Beyond West Virginia v. EPA:
The President Needs to Act, Without Further Delay, to Arrest Dangerous Climate Change
The right to privacy is on the Supreme Court’s chopping block this month. To judge by its leaked draft, the Court, in Dobbs v. Jackson Women’s Health Organization, is preparing a “maximalist assault on progressive constitutionalism” – to appropriate one writer’s evocative depiction.
While the Dobbs decision is now infamous, even before its release, yet another case, also potentially far-reaching and highly destructive, approaches fast, albeit in relative stealth.
In West Virginia et al. vs. Environmental Protection Agency (EPA), a score of conservative states and fossil fuel interests 1The Petition to the Supreme Court was filed States of West Virginia, Alabama, Alaska, Arkansas, Georgia, Indiana, Kansas, Louisiana, Missouri, Montana, Nebraska, Ohio, Oklahoma, South Carolina, South Dakota, Texas, Utah, and Wyoming; and Mississippi Governor Tate Reeves. seek to kneecap federal authority to restrict greenhouse gas (GHG) emissions from major sources. No great surprise there.
Ostensibly, the case involves EPA’s prior interpretation of §111(d) of the Clean Air Act, the legal basis for its 2015 Clean Power Plan. Admittedly, §111(d) is not a model of clarity, but in my view EPA’s construal of the statute was clearly reasonable and consistent with its fundamental mission. Importantly, however, the Trump team withdrew the Plan soon after it took office, and the Biden administration has made clear it will not revive the Plan.
It thus came as a surprise, at least to me, when, last October, the Supreme Court granted West Virginia’s petition to hear the case. After all, a basic conservative principle holds that the Court should consider only actual “cases and controversies.” So really, the Court should have dismissed the West Virginia matter as moot. But instead, the Court took up the case.
Here’s the rub. The West Virginia petitioners argued in their briefs that EPA’s attempt to press power plants to transition away from coal raised a major question, given the large changes in industry that would have precipitated. Their argument is that Congress did not expressly authorize the Agency to address climate change by pressing the power industry to utilize cleaner fuels. They further urge that the Court should dissuade the Agency from repeating its efforts by wielding its “major questions doctrine” expansively. Thus, any novel effort by EPA, or other agencies, to constrain major industrial activity – unless pursuant to an express Congressional mandate – should be deemed null and void. Or so they argue.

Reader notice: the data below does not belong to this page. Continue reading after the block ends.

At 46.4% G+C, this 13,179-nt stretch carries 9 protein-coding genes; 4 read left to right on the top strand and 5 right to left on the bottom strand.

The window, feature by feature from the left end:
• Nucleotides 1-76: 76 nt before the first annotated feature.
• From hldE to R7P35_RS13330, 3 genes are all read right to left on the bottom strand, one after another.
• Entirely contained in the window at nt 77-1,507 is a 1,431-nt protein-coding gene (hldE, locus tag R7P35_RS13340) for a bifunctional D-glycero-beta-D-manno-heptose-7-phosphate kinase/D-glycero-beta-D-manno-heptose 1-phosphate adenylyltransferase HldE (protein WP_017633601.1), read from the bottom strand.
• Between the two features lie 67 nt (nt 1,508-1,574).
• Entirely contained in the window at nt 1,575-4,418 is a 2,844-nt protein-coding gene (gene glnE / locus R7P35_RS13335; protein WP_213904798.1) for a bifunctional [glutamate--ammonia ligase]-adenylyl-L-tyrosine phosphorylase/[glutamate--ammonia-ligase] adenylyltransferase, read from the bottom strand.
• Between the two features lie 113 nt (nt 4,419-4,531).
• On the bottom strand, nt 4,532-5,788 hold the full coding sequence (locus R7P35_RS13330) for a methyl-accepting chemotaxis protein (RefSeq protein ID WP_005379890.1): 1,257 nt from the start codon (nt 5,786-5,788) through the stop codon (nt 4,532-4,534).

There are at least two problems with the West Virginia position. First, as I indicated before, EPA’s Plan and its legal interpretation of §111(d) on which the Plan was based, really amounted to a reasonable and moderate exercise of Agency discretion in the context of the climate crisis. Indeed, Congress intended to provide the Agency with flexibility to control major-source pollution. Richard Revesz, of the New York University School of Law, made this point persuasively at the end of January, in his amicus brief. I hope the Justices attend to that.
Second, the major questions doctrine was originally devised as a tool to help decide only extraordinary cases of federal overreach. But EPA’s promulgation of the Clean Power Plan was hardly an instance of extraordinary overreach. Indeed, the 2015 Plan was not even the first time that EPA used §111(d) to press for cleaner “generation-shifting” within the US power system, as Professor Revesz also pointed out. Accordingly, what EPA earlier attempted to do was hardly novel.
The Court should reject West Virginia’s invitation to vastly expand its use of the doctrine. Federal agencies often need to exercise at least a modicum of creativity in the enforcement of key federal statutes that Congress wrote to protect public health and safety. Foreclosing that ability would foster governmental paralysis during times when action is most clearly required. We will see soon what the Court chooses to do.
- 1The Petition to the Supreme Court was filed States of West Virginia, Alabama, Alaska, Arkansas, Georgia, Indiana, Kansas, Louisiana, Missouri, Montana, Nebraska, Ohio, Oklahoma, South Carolina, South Dakota, Texas, Utah, and Wyoming; and Mississippi Governor Tate Reeves.